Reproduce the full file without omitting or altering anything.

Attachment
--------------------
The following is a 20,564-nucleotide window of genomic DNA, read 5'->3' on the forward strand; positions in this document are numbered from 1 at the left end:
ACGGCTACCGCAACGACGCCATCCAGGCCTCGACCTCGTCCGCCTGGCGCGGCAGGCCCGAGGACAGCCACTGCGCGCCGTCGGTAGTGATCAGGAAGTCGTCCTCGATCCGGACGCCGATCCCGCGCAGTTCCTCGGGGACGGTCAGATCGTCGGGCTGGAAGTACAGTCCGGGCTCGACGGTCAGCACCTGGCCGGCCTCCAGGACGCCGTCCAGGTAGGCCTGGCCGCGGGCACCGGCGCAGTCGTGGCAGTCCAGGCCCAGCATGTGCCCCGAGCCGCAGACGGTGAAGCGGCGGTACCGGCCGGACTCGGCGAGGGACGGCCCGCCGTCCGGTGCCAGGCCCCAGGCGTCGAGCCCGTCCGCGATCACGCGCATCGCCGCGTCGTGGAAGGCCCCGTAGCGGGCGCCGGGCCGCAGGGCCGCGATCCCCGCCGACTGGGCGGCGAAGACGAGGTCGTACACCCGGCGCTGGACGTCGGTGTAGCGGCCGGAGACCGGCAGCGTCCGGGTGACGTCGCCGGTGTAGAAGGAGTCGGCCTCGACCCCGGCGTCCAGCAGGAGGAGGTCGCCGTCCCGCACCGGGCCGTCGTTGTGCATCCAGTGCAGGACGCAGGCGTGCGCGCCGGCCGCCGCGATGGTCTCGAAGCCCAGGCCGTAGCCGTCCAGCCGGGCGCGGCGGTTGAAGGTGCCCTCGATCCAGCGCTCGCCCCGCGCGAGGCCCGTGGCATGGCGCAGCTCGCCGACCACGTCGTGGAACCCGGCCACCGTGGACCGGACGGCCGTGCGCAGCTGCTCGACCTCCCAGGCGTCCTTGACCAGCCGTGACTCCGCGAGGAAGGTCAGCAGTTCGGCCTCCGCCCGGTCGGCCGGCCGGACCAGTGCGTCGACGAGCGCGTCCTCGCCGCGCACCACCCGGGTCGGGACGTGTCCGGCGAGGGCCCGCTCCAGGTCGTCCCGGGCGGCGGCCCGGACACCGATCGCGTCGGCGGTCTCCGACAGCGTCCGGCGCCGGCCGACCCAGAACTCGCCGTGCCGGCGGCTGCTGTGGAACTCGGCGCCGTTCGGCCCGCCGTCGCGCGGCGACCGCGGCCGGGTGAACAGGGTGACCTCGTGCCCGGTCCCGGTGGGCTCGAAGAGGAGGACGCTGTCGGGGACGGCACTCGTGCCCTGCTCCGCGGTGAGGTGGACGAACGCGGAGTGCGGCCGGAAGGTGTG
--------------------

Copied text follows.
The following is a 20,564-nucleotide window of genomic DNA, read 5'->3' on the forward strand; positions in this document are numbered from 1 at the left end:
ACGGCTACCGCAACGACGCCATCCAGGCCTCGACCTCGTCCGCCTGGCGCGGCAGGCCCGAGGACAGCCACTGCGCGCCGTCGGTAGTGATCAGGAAGTCGTCCTCGATCCGGACGCCGATCCCGCGCAGTTCCTCGGGGACGGTCAGATCGTCGGGCTGGAAGTACAGTCCGGGCTCGACGGTCAGCACCTGGCCGGCCTCCAGGACGCCGTCCAGGTAGGCCTGGCCGCGGGCACCGGCGCAGTCGTGGCAGTCCAGGCCCAGCATGTGCCCCGAGCCGCAGACGGTGAAGCGGCGGTACCGGCCGGACTCGGCGAGGGACGGCCCGCCGTCCGGTGCCAGGCCCCAGGCGTCGAGCCCGTCCGCGATCACGCGCATCGCCGCGTCGTGGAAGGCCCCGTAGCGGGCGCCGGGCCGCAGGGCCGCGATCCCCGCCGACTGGGCGGCGAAGACGAGGTCGTACACCCGGCGCTGGACGTCGGTGTAGCGGCCGGAGACCGGCAGCGTCCGGGTGACGTCGCCGGTGTAGAAGGAGTCGGCCTCGACCCCGGCGTCCAGCAGGAGGAGGTCGCCGTCCCGCACCGGGCCGTCGTTGTGCATCCAGTGCAGGACGCAGGCGTGCGCGCCGGCCGCCGCGATGGTCTCGAAGCCCAGGCCGTAGCCGTCCAGCCGGGCGCGGCGGTTGAAGGTGCCCTCGATCCAGCGCTCGCCCCGCGCGAGGCCCGTGGCATGGCGCAGCTCGCCGACCACGTCGTGGAACCCGGCCACCGTGGACCGGACGGCCGTGCGCAGCTGCTCGACCTCCCAGGCGTCCTTGACCAGCCGTGACTCCGCGAGGAAGGTCAGCAGTTCGGCCTCCGCCCGGTCGGCCGGCCGGACCAGTGCGTCGACGAGCGCGTCCTCGCCGCGCACCACCCGGGTCGGGACGTGTCCGGCGAGGGCCCGCTCCAGGTCGTCCCGGGCGGCGGCCCGGACACCGATCGCGTCGGCGGTCTCCGACAGCGTCCGGCGCCGGCCGACCCAGAACTCGCCGTGCCGGCGGCTGCTGTGGAACTCGGCGCCGTTCGGCCCGCCGTCGCGCGGCGACCGCGGCCGGGTGAACAGGGTGACCTCGTGCCCGGTCCCGGTGGGCTCGAAGAGGAGGACGCTGTCGGGGACGGCACTCGTGCCCTGCTCCGCGGTGAGGTGGACGAACGCGGAGTGCGGCCGGAAGGTGTG